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M Tramples Wisconsin

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By Wayne DeNeff

No one can blame Michigan for an uninspired second half of football against Wisconsin.

The Wolverines, coming on like gangbusters at the opening whistle, all but blew the Badgers right out of Michigan Stadium in the first half with a five-touchdown barrage and eventually a 35-7 victory.

It rained then drizzled, rained then drizzled on the 60,438 homecoming spectators who, for awhile, must have thought they were watching a re-run of last year’s 34-9 victory when Ron Johnson ran for five touchdowns and set a national rushing record.

The weather was almost the same as a year ago, and sophomore tailback Billy Taylor started where Johnson left off, splashing for touchdowns on runs of 37 and 51 yards.

But then he turned the scoring over to teammates—fullback Garvie Craw on a one-yard run, defensive back Barry Pierson on a 51-yard punt return and end Jim Mandich on a 12-yard pass from quarterback Don Moorhead.

Frank Titas ran his extra point average to .957 by cashing five of five which gives him 22 conversions in 23 attempts.

The triumph, the Wolverines’ fifth in seven games this season and fifth in a row over the Badgers, kept them in the thick of the struggle for the Rose Bowl assignment on a 3-1 record but Coach Bo Schembechler hates to hear anybody talking about the Rose Bowl.

“We’ve got a tough row to hoe,” says the Michigan gridmaster. “I know it’s a trite saying but we’re going to play them one at a time. We’ve got Illinois, Iowa and then Ohio State yet to be played.

“Rose Bowl talk upsets me,” he continued.

“The only one talking about the Rose Bowl is Ohio State and they can’t go,” said the coach in reference to the clamor which is starting to be heard that the nation’s top-ranked team is being denied a chance to play on Jan. 1.

For one half yesterday, Michigan played like it was the best team in the nation, scoring by land and by air and so suddenly on Pierson’s sparkling punt return that the confused Badgers had only 10 men on the field for Michigan’s extra-point try.

“When you get things too easily, it’s bad,” said Schembechler. “You don’t go out there and play as hard in the second half.”

Michigan’s offense, explosive in the first half, scored nary a point in the second half while the Badgers, controlling the ball for 46 plays, kept a lot of pressure on the Wolverine defenders but succeeded only once in crossing the goal line.

It was the only touchdown scored against the Wolverines in two games. Minnesota had to settle for three long field goals the week before.

Schembechler said the first half was as good as Michigan has played all year.

“I liked the way we dominated the game,” he said. “We executed very well. We moved the football. We played good defense and kept at ‘em. We put a lot of scores on the board.”

Taylor’s two touchdowns, both in the first quarter, were beauties—the first because it was so well set up and the second because Taylor just kept breaking free from groups of tacklers.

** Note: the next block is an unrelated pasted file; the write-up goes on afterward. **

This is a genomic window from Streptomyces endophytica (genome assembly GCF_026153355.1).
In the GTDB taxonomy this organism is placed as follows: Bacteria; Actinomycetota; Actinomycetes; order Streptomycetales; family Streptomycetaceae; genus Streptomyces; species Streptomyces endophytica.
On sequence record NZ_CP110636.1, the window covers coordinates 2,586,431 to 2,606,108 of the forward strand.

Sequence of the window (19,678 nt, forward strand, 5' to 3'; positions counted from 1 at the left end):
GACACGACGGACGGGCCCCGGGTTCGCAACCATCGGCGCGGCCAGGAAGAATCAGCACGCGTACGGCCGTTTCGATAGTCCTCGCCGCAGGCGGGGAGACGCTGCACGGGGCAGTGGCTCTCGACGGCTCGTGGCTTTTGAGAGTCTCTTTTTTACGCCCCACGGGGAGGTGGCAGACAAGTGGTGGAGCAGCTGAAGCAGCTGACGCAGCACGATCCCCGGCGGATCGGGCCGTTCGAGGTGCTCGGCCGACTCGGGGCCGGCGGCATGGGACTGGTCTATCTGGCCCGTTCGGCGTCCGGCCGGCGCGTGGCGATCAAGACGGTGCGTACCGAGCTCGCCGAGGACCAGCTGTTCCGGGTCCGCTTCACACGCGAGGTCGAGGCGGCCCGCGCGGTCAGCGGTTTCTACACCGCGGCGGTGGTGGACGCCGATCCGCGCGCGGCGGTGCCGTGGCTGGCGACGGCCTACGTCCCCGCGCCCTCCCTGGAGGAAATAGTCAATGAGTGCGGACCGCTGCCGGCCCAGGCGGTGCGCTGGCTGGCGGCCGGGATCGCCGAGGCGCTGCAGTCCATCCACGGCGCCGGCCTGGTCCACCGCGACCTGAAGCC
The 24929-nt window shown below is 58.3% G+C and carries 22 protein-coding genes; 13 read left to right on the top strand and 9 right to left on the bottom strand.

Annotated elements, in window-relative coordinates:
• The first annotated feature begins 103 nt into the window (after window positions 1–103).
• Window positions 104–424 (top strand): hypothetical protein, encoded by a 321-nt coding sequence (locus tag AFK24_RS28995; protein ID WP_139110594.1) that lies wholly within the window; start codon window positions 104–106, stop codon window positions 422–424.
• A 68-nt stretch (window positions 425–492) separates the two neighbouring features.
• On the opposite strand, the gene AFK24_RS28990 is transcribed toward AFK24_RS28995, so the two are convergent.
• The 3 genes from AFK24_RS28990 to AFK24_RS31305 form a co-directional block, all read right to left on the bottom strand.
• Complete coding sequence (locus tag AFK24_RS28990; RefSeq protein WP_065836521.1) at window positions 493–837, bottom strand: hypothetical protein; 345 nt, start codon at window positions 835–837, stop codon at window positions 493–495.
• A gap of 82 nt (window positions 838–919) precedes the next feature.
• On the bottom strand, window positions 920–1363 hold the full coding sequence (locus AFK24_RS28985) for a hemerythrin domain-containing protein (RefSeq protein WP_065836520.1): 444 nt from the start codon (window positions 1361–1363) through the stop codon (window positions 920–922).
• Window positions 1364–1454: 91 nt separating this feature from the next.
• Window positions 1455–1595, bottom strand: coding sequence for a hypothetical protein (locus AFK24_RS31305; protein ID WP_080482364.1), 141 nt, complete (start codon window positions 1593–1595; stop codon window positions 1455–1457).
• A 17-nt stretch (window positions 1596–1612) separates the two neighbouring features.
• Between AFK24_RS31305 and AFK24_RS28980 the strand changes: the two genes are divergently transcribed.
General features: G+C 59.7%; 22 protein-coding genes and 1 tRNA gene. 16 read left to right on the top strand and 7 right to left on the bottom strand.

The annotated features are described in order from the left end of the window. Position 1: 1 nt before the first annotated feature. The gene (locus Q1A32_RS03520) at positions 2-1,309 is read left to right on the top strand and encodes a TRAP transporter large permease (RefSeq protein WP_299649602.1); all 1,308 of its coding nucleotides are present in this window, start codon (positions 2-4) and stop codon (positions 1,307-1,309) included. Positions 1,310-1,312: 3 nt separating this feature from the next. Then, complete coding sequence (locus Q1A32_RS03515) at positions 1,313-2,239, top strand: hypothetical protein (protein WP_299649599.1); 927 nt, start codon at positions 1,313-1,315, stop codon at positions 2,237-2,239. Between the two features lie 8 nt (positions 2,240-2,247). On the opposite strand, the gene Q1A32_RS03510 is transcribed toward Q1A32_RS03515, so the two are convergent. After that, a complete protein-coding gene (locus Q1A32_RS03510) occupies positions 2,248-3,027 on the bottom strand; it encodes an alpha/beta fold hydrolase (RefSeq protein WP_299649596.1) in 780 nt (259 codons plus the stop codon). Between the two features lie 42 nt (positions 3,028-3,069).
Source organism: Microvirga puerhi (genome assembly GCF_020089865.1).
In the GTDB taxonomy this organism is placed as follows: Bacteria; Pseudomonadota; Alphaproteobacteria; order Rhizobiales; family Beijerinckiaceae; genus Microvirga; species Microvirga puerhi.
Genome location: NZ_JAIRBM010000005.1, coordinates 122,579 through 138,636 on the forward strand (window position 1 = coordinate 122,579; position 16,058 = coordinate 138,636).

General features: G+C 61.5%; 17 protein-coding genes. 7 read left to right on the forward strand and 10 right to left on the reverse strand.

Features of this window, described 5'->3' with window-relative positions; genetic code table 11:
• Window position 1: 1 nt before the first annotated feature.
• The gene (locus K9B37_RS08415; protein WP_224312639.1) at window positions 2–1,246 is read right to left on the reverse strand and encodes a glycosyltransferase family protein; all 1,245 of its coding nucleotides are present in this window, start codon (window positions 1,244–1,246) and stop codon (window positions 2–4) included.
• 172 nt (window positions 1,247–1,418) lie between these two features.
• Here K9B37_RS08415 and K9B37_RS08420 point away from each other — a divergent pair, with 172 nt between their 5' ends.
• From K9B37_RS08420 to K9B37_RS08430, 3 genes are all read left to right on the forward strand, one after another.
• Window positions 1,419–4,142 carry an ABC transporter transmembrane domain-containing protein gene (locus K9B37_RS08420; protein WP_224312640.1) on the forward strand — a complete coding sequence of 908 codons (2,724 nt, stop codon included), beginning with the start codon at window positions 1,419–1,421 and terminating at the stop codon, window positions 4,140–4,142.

Quite a bit of credit for that first TD has to go to punter Mark Werner who had been practicing all week trying to stop the ball inside the five yard line.

His second punt of the game, a 50-yarder, stopped on Wisconsin’s one-foot line.

Wisconsin couldn’t get out of the hole and was forced to punt with Michigan going back on offense in good field position at the Badgers’ 38.

Michigan had been running all its plays to its left side but on second down and nine yards to go at the 37, Taylor burst over the right side on a counter. He found a big hole and charged to the end zone midway in the first period.

A Wisconsin fumble gave Michigan another scoring opportunity but this one stalled and Tim Killian’s long, 44-yard field goal attempt was wide.

The next time Michigan had the ball, Taylor broke again over right tackle for a 51-yard scoring run, breaking tackles one after the other and leaving Badgers strewn across the field.

Wisconsin drove from its 20 to Michigan’s 20 before the Wolverines took over again and scored their third touchdown on a 80-yard march which took 19 plays. Craw scored from the one with about five minutes still to be played.

But that was time for two more TDs.

Pierson grabbed a punt at the Michigan 49, started to his right where he got a fine block, then turned upfield and to his left against the flow of traffic. There seemed to be an alley all the way to the goal and Pierson never altered course.

Trailing, 28-0, the Badgers went to the air and safety Tom Curtis, running in the same direction as the ball, made a great over-the-head catch at the Michigan eight and brought the ball back to the Michigan 35 where Wisconsin was penalized 15 yards for piling on.

Racing the clock, Moorhead directed the team 50 yards into the end zone, tossing the scoring pass to Mandich with only 29 seconds left in the half.

Wisconsin’s lone TD came midway in the third period on a 30-yard run by reserve halfback Danny Crooks. Roger Jaeger kicked the extra point.

PHOTO CAPTION: Crash! Splash!: Wisconsin quarterback Neil Graff clings desperately to the football while Michigan halfback Barry Pierson (left) and linebacker Marty Huff slam into him and kick up water from the turf. (Ann Arbor News photo by Jack Stubbs.)